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Early diagnosis and treatment of bowel cancer is crucial to ensuring any course of treatment is effective. But given NHS pressures, mistakes do happen and if you’ve suffered from bowel cancer misdiagnosis, you may be entitled to compensation.
Where it can be proven that the standard of care you were provided with fell below what might reasonably be expected from a qualified physician, and that this failure has had an impact on your health and the likely outcome of your condition, you may be entitled to commence a bowel cancer misdiagnosis claim.
There are a number of failures that can lead to bowel cancer misdiagnosis. During the course of a medical examination, GPs, doctors and other clinical staff have all been known to miss key symptoms of bowel cancer. They may fail to carry out the necessary examinations that could lead to a successful diagnosis. In other cases, these tests may have been prescribed by your doctor, but a referral to a specialist is not actually made, not made in a timely fashion, or isn’t undertaken to a satisfactory standard.
Other examples of negligence potentially providing grounds for compensation for the misdiagnosis of bowel cancer include where some of the symptoms of bowel cancer were observed, but mistakenly attributed to another, less serious condition, with no further investigation being carried out.
The only way to find out whether you or your family member may be entitled to make a bowel cancer misdiagnosis claim, is to speak with a specialist medical negligence solicitor who has experience in all types of cancer claims.
The medical negligence team at Blackwater Law solicitors are recognised by The Legal 500 as one of the leading teams of clinical negligence solicitors in the South East. This independent recognition is based on research into our team’s expertise, their experience in dealing with a wide range of highly complex medical negligence claim cases, and also feedback from surveys of medical specialists and previous clients.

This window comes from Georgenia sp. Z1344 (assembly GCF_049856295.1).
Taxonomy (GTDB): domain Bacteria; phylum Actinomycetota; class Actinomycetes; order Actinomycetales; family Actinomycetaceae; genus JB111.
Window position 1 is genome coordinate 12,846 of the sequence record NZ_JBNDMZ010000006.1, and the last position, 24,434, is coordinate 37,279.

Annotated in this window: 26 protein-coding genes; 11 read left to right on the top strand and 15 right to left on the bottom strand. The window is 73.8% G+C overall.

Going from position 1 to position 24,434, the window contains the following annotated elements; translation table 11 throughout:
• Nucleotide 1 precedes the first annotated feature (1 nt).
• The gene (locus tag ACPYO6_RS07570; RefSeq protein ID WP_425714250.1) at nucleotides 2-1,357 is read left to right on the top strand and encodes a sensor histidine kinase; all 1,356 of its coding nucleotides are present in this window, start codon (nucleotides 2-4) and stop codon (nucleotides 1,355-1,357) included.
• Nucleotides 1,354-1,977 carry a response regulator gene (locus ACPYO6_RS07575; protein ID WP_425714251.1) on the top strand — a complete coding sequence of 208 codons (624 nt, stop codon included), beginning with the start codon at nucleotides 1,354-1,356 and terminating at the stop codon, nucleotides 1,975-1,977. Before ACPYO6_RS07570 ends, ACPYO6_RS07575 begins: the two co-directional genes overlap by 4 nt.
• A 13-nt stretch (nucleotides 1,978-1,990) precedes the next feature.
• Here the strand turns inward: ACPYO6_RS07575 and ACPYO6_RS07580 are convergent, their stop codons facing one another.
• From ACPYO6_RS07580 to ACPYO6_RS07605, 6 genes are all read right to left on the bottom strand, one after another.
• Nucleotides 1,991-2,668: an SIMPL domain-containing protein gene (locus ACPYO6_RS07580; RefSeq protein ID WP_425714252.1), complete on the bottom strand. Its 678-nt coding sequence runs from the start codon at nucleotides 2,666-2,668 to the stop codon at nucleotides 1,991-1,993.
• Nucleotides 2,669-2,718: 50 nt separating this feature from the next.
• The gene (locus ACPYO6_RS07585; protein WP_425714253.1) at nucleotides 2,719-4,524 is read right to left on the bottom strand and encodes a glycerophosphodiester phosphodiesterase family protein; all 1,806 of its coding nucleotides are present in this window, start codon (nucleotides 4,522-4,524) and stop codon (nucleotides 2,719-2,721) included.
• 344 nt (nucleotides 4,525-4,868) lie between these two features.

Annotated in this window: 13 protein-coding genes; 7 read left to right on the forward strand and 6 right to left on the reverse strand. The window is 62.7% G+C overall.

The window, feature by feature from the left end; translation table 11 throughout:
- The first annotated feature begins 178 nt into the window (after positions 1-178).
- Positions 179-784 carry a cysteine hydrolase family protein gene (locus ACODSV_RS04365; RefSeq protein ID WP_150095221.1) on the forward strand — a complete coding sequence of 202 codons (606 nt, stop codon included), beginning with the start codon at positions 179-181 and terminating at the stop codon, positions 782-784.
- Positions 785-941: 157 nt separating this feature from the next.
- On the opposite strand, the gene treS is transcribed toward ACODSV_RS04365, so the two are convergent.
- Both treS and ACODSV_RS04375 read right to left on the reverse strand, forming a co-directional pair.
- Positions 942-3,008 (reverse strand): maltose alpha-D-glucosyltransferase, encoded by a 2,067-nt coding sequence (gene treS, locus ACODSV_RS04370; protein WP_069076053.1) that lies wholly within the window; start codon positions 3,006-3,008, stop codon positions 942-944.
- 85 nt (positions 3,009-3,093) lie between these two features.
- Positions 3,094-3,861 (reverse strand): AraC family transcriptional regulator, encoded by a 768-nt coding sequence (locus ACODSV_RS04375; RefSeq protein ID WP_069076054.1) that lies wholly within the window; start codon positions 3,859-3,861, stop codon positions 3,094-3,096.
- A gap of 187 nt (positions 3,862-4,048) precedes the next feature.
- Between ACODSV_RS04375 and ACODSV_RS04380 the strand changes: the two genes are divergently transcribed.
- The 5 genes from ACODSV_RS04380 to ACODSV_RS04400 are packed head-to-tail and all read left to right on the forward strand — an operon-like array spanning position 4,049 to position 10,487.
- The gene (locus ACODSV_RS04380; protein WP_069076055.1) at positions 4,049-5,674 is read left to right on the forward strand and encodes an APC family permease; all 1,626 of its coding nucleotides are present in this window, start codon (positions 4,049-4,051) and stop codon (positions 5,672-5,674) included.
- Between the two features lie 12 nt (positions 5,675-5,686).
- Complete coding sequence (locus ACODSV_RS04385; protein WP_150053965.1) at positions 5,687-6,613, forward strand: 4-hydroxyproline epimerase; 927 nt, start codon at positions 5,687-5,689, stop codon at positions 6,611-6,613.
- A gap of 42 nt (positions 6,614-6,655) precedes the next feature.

Blackwater Law medical negligence solicitors operate all accepted clinical negligence cases, including those for bowel cancer misdiagnosis, on a no win, no fee basis. You’ll therefore face no financial risk when commencing a claim for medical negligence compensation.
Where medical staff have not delivered care to a reasonable standard, you may be entitled to a make a bowel cancer misdiagnosis claim.
Bowel cancer misdiagnosis has the potential to reduce prognosis prospects from around a 90% chance of surviving an additional 5 years following diagnosis, with a significant chance of a full recovery, down to around 6% in the worst cases – with virtually no chance of effectively treating the cancer.
Bowel cancer develops where cells begin to divide and multiply rapidly and incorrectly – usually beginning in the large bowel. There is no definitive way of telling whether or not a given person will develop bowel cancer, however certain groups are at higher risk of contracting this form of cancer than others:
It’s important to remember that symptoms can occur independently of each other, or not at all, and that their appearance may be linked to more common conditions – such as irritable bowel syndrome (IBS). This can make it difficult for doctors to diagnose but if you are concerned, you should ask for a second opinion. Nonetheless, if you present to your GP any of the following signs, they should be carrying out adequate diagnostic measures to avoid delayed diagnosis or misdiagnosis of bowel cancer: